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Sexual assault victim talks about victim blaming, shaming

Posted at 7:13 PM, Sep 21, 2018
and last updated 2018-09-21 19:13:44-04

An allegation of sexual assault against Supreme Court Nominee Brett Kavanaugh is sparking conversation around the country about how society responds to people who allege sexual assault, particularly years after the fact.

"When everything is kept in the dark, it just keeps happening," Kat Duesterhaus said.

Duesterhaus said she experienced sexual assault and the doubt that comes with revealing what happened, as a teenager living in California.

“I was gang-raped when I was 14 at a party and I heard the perpetrators discussing who was going to get to go first and who was going to get sloppy seconds," she said. "I had no idea what they meant because I was, you know, 14 years old at the time.”

Duesterhaus said she told someone soon after the assault happened, however, she was met with victim-blaming comments.

“I think a lot of the repression and the trauma was very hard for me because I wasn’t believed when I first told somebody," she said. "Some of the things that I was told was well you shouldn’t have gone to that party or were you drinking?”

That’s why many people don't immediately report sexual assault.

"Victims are definitely disclosing at a far greater rate than they had before, but we need that momentum to continue and we need to build that into society so that it’s ok for victims to come forward," said Nicole Bishop, director of Palm Beach County victim services.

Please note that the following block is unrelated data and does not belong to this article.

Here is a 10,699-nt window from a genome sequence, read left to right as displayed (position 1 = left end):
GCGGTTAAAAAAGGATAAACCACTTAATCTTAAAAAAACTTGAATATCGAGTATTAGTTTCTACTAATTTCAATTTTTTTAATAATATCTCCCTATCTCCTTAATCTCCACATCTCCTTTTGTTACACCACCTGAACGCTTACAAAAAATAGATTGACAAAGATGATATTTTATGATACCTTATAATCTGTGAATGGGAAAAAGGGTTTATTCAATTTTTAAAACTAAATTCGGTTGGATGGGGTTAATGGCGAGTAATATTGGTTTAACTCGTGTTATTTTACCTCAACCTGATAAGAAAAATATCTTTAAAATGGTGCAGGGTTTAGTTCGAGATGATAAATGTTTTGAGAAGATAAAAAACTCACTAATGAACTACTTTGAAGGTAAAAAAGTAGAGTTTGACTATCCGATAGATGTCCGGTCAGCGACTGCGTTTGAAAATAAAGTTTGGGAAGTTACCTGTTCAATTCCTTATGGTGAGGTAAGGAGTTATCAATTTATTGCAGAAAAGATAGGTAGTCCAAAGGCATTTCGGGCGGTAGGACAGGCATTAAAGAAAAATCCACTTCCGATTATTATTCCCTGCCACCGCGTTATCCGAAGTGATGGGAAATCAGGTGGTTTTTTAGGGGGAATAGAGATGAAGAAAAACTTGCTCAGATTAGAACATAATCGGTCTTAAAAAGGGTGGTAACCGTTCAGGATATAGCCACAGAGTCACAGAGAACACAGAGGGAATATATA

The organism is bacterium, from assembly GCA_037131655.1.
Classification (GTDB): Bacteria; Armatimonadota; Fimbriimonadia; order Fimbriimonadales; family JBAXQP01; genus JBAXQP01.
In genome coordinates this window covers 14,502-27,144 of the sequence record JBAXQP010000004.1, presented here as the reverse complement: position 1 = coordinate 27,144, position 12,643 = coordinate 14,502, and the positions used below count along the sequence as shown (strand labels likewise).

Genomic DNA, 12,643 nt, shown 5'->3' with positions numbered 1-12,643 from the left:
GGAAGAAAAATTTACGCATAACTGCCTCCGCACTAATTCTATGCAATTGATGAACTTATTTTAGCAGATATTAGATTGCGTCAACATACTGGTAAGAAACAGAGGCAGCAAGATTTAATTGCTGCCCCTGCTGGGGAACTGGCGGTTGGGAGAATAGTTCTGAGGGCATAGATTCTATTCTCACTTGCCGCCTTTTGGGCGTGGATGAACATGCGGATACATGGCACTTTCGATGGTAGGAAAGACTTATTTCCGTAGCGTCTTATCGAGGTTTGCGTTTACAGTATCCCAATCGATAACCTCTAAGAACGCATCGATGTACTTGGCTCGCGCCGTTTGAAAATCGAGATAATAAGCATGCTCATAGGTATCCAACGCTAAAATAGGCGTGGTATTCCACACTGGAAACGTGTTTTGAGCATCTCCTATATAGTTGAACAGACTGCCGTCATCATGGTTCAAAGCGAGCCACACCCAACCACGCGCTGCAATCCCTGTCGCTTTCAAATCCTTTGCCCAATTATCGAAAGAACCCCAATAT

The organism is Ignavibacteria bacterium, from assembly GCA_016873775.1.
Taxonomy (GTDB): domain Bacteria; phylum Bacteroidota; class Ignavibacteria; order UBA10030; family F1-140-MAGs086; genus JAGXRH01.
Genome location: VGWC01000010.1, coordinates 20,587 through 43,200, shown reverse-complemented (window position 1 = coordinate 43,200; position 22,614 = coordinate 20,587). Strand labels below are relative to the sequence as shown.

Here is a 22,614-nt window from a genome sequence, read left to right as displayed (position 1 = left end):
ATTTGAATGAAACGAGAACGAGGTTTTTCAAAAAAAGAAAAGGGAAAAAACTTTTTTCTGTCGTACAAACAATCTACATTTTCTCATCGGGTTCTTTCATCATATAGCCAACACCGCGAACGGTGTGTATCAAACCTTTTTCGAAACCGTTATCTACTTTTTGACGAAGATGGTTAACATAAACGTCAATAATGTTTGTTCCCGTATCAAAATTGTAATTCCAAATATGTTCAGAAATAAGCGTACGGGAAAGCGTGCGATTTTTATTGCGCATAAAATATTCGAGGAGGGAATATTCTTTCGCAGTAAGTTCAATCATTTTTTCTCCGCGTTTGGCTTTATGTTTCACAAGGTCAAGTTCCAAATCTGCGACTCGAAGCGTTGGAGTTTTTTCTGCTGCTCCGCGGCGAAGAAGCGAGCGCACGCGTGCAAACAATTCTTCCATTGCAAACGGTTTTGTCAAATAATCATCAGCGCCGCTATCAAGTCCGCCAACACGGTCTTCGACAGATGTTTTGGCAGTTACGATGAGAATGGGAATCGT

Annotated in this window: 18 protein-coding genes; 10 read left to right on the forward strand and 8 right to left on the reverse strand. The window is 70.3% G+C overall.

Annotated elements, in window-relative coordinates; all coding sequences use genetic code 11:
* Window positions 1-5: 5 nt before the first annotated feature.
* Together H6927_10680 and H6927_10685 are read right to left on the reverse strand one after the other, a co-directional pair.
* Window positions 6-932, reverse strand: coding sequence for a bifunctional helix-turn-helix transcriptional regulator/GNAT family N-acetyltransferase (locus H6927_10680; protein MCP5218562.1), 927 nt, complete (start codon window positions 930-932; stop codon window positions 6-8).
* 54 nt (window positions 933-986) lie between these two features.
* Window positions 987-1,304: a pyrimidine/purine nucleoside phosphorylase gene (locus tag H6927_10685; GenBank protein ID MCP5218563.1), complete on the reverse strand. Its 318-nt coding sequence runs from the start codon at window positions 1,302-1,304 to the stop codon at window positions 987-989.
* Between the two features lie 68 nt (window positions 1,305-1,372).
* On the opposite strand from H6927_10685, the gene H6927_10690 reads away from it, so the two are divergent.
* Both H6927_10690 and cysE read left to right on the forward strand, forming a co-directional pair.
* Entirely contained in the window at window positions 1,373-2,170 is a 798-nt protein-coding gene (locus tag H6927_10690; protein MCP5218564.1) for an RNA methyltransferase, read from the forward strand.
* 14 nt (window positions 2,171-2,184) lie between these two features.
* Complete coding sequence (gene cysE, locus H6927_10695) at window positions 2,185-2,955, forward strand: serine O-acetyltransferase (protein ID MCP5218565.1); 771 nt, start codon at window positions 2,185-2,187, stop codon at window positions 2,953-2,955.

It can still be tough for Duesterhaus when sexual assault allegations make headlines.

“I could easily be triggered especially reading comments that are very victim blaming," she said.

She takes her own approach to help other victims by being an advocate.

“Come to meetings and do activism on more of the ground level," she said.

Duesterhaus attended the Sexual Assault Response Teams Regional Conference in Boca Raton Friday, where SART teams from Cocoa Beach to Miami learned about how to rid themselves of their own biases to better support victims.

“One of the things that we actually discussed at this conference here today is what was the number one thing that crime victims and in particular sexual assault and domestic violence want and that is to be believed," Bishop said.

Even in the era of "me too," getting society to believe victims is taking some time, Duesterhaus said.

“As a survivor, it feels like it’s moving slower than a herd of turtles stampeding through peanut butter, but I know we’re going in the right direction," she said.